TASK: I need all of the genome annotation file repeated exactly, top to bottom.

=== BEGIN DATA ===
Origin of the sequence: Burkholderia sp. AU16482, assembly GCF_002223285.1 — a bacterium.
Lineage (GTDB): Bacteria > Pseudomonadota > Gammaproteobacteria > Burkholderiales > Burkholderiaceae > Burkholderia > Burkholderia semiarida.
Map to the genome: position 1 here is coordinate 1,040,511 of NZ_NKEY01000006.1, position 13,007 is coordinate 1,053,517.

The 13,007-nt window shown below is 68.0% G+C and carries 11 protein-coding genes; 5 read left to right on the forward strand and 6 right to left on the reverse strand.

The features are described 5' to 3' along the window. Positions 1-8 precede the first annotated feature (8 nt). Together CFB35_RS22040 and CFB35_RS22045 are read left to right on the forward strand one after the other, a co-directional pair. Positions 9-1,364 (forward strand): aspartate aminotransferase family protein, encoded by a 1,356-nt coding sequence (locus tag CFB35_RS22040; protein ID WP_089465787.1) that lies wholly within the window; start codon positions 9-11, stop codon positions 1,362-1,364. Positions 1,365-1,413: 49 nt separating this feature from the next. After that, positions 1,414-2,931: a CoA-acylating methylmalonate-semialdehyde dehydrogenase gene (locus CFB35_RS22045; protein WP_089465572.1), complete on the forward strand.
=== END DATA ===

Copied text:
Origin of the sequence: Burkholderia sp. AU16482, assembly GCF_002223285.1 — a bacterium.
Lineage (GTDB): Bacteria > Pseudomonadota > Gammaproteobacteria > Burkholderiales > Burkholderiaceae > Burkholderia > Burkholderia semiarida.
Map to the genome: position 1 here is coordinate 1,040,511 of NZ_NKEY01000006.1, position 13,007 is coordinate 1,053,517.

The 13,007-nt window shown below is 68.0% G+C and carries 11 protein-coding genes; 5 read left to right on the forward strand and 6 right to left on the reverse strand.

The features are described 5' to 3' along the window. Positions 1-8 precede the first annotated feature (8 nt). Together CFB35_RS22040 and CFB35_RS22045 are read left to right on the forward strand one after the other, a co-directional pair. Positions 9-1,364 (forward strand): aspartate aminotransferase family protein, encoded by a 1,356-nt coding sequence (locus tag CFB35_RS22040; protein ID WP_089465787.1) that lies wholly within the window; start codon positions 9-11, stop codon positions 1,362-1,364. Positions 1,365-1,413: 49 nt separating this feature from the next. After that, positions 1,414-2,931: a CoA-acylating methylmalonate-semialdehyde dehydrogenase gene (locus CFB35_RS22045; protein WP_089465572.1), complete on the forward strand.